Domain registration phishing attack

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This widespread domain registration phishing attack has been kicking around on and off for years, and it has recently resurfaced in our customers' inboxes. This hair-raising scam might look legit at first glance. That’s why we’ll dismantle it into pieces so you’ll know what threat indicators to watch out for!

What exactly is the domain registration phishing attack about then?

The idea behind this attack is that failure to secure your domain names will allow another company to register them for themselves. This would of course be bad news indeed to any company with a valuable trademark to protect.

The email is supposedly sent from a domain name registration center trying to reach a company’s domain owners. The so-called registrars are claiming that an application has been received from a Chinese company that is trying to register a CN domain that is in conflict with the owner’s company name.

Domain Registration Phishing Attack 1 email

The email is usually sent from a domain that has just been registered 1-2 months ago, e.g. ““ in this case. This is a clear red flag, made worse by the fact that the domain has nothing to do with “China Registry.” The name of the “Service & Operations Manager” (in this case Thomas Liu) and the company (China Registry) may sometimes change but the message and the email template remains the same in this popular scam.

What is the goal?

The attacker's agenda is to get you to respond to the email; that triggers the actual attack. They are claiming that in order to protect your trademark you must register the Chinese domains for yourself. This of course comes with a price tag.

In short, the scammer’s goal is to get paid by tricking the victim into paying domain registration fees that don’t really exist. Falling for this scam could turn out to be costly.

The scam has been roaming around the internet for years, which indicates that it works. Especially for those unfamiliar with how domains and registration work, this might quicken the pulse.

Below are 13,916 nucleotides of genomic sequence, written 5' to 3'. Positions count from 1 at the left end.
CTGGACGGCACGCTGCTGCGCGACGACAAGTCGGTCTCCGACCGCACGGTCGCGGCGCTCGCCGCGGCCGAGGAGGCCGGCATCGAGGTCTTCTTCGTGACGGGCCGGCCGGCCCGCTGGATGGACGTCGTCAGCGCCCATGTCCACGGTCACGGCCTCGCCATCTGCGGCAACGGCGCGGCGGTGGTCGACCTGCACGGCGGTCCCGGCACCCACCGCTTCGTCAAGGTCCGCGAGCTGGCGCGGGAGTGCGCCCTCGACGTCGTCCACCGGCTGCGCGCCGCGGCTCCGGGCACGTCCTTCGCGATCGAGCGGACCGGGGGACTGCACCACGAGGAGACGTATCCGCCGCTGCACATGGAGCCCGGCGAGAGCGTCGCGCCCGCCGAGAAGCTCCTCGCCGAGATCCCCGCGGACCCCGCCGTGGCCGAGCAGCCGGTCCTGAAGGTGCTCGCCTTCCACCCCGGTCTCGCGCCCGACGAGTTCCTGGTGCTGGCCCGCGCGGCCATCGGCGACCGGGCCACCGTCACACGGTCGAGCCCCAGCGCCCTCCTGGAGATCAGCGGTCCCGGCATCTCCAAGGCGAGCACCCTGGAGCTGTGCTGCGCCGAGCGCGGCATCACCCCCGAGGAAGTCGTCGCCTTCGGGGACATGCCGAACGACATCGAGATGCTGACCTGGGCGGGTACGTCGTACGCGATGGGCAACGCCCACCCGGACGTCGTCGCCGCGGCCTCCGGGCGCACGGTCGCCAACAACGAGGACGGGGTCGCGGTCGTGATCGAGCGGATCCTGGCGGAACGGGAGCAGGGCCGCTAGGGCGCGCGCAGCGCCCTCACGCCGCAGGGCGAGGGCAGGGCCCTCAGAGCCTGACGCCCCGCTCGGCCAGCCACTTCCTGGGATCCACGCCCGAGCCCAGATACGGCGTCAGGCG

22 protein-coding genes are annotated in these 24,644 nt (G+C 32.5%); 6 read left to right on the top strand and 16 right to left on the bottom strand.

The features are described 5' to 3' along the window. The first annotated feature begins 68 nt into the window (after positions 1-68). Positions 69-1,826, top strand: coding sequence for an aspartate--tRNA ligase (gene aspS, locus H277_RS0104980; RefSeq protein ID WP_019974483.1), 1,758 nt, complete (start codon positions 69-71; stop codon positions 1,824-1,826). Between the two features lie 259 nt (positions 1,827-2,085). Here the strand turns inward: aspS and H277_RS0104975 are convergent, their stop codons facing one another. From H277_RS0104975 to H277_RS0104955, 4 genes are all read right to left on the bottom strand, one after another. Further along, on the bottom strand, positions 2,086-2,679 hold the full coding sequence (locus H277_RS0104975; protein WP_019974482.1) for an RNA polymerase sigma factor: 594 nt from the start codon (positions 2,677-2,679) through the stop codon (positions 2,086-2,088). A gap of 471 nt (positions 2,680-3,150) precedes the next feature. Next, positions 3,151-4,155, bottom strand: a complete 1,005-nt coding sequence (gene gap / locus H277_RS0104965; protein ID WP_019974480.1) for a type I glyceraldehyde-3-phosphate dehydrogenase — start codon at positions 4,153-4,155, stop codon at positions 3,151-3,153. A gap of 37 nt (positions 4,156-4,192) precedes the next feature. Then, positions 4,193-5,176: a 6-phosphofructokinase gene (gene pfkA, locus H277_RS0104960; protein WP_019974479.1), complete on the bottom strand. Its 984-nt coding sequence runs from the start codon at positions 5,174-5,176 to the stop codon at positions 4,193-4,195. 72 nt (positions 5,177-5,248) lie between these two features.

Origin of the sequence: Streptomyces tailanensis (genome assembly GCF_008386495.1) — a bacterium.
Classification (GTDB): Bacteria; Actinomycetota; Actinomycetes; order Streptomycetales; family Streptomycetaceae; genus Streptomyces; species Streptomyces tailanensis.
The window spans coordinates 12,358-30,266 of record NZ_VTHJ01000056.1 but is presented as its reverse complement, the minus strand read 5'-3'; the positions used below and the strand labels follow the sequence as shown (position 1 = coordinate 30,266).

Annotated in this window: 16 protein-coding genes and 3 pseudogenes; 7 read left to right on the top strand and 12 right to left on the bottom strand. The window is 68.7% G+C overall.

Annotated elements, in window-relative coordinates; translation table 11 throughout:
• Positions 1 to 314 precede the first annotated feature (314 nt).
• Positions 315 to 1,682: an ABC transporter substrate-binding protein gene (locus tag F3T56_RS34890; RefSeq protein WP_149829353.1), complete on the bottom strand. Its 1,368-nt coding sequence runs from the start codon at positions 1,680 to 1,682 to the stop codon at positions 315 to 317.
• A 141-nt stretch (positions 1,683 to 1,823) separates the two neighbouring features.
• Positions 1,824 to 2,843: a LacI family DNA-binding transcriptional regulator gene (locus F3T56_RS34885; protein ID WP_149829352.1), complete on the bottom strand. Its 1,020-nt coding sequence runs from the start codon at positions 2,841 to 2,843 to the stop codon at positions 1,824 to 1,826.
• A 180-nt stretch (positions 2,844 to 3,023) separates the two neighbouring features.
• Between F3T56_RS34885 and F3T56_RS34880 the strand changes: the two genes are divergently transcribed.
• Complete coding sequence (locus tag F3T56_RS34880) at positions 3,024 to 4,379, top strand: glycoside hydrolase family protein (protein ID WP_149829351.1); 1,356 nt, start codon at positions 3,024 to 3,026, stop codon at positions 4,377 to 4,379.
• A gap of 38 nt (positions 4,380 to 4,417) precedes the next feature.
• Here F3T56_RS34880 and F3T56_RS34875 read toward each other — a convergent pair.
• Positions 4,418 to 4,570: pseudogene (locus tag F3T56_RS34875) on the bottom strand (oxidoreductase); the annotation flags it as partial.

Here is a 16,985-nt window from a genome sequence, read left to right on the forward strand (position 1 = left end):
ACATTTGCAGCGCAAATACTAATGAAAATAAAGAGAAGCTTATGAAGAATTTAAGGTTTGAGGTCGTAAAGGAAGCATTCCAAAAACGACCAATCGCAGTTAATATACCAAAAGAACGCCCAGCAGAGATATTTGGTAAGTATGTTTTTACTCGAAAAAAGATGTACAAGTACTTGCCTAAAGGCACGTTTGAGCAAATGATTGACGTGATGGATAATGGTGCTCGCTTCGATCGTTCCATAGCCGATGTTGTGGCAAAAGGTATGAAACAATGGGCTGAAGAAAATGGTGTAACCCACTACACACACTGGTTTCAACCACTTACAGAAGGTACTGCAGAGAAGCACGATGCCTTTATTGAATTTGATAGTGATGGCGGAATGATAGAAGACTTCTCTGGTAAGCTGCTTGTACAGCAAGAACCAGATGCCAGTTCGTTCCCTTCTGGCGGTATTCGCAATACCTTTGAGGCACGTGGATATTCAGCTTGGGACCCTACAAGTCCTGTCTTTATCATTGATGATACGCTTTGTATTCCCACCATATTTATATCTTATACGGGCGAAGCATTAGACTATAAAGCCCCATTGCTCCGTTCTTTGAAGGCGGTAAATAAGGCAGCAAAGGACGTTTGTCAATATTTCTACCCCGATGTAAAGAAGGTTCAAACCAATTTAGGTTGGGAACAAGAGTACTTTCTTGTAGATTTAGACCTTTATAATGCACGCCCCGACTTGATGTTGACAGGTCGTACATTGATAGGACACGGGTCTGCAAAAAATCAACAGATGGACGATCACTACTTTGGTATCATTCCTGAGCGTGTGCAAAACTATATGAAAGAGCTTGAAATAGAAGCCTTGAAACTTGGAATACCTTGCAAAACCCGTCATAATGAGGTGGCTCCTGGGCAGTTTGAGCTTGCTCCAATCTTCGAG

However, these are phishing emails from cybercriminals and should be ignored.

Tips on how to stay safe

  • Stay calm. A sense of urgency is the most common emotional state social engineers try to create. They want you to think that there is little time before something bad happens if you do not act fast. Stay calm and think before you act.
  • Don’t forward. In this case the sender is urging you to forward this message to your CEO. Never forward suspicious email. Even when your intentions are good, you might accidentally help the attacker spread the malicious email. If you want to discuss a suspicious email with your colleagues, take a screenshot of the email instead of forwarding it.
  • Google the scam. You could use the sender domain, or the contact, or the company’s name as a search term. You will see that several parties have already reported this scam.
  • Tell Information Security. If despite all of this you somehow end up on the hook of a scammer, report it to your company’s IT department.

Remember to stay safe!

Hoxhunt response

Our Threat Analysis Team examines tens of thousands of reported phishing emails, including ones like these, a week–and have captured tens of millions of threats to date. They cluster the threats, rate them, and incorporate the nasty ones into our training simulations in real time to ensure our training stays at the cutting edge of the constantly-evolving threat landscape. Hoxhunt users are thus drilled on spotting and reporting the latest actual threats making the rounds, removing potentially catastrophic threats from your system with every push of the Hoxhunt reporting button. Read more to learn how to equip your employees with the phishing training that will protect your company from scams.

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